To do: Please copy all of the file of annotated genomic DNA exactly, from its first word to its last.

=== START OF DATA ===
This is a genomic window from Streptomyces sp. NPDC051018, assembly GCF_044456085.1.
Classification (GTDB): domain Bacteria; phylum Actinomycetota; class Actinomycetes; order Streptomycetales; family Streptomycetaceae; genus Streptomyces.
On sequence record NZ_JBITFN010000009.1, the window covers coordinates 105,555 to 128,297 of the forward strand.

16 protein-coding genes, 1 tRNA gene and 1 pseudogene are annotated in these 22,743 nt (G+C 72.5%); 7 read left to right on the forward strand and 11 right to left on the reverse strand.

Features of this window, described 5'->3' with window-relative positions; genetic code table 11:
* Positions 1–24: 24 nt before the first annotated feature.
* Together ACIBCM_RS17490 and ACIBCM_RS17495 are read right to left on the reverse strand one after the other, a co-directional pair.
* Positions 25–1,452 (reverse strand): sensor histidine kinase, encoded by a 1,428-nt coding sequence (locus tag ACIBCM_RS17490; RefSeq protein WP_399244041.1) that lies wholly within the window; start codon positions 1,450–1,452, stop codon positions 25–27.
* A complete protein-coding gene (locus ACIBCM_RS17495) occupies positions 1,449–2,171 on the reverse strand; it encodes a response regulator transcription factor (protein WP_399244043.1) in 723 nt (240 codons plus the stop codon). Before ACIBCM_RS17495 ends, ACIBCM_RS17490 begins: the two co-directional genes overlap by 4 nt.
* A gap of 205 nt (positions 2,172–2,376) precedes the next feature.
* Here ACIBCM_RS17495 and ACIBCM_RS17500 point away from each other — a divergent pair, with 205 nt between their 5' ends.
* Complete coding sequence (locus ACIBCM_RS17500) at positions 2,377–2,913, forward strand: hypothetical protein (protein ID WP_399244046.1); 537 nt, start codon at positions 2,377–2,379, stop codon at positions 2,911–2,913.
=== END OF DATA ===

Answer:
This is a genomic window from Streptomyces sp. NPDC051018, assembly GCF_044456085.1.
Classification (GTDB): domain Bacteria; phylum Actinomycetota; class Actinomycetes; order Streptomycetales; family Streptomycetaceae; genus Streptomyces.
On sequence record NZ_JBITFN010000009.1, the window covers coordinates 105,555 to 128,297 of the forward strand.

16 protein-coding genes, 1 tRNA gene and 1 pseudogene are annotated in these 22,743 nt (G+C 72.5%); 7 read left to right on the forward strand and 11 right to left on the reverse strand.

Features of this window, described 5'->3' with window-relative positions; genetic code table 11:
* Positions 1–24: 24 nt before the first annotated feature.
* Together ACIBCM_RS17490 and ACIBCM_RS17495 are read right to left on the reverse strand one after the other, a co-directional pair.
* Positions 25–1,452 (reverse strand): sensor histidine kinase, encoded by a 1,428-nt coding sequence (locus tag ACIBCM_RS17490; RefSeq protein WP_399244041.1) that lies wholly within the window; start codon positions 1,450–1,452, stop codon positions 25–27.
* A complete protein-coding gene (locus ACIBCM_RS17495) occupies positions 1,449–2,171 on the reverse strand; it encodes a response regulator transcription factor (protein WP_399244043.1) in 723 nt (240 codons plus the stop codon). Before ACIBCM_RS17495 ends, ACIBCM_RS17490 begins: the two co-directional genes overlap by 4 nt.
* A gap of 205 nt (positions 2,172–2,376) precedes the next feature.
* Here ACIBCM_RS17495 and ACIBCM_RS17500 point away from each other — a divergent pair, with 205 nt between their 5' ends.
* Complete coding sequence (locus ACIBCM_RS17500) at positions 2,377–2,913, forward strand: hypothetical protein (protein ID WP_399244046.1); 537 nt, start codon at positions 2,377–2,379, stop codon at positions 2,911–2,913.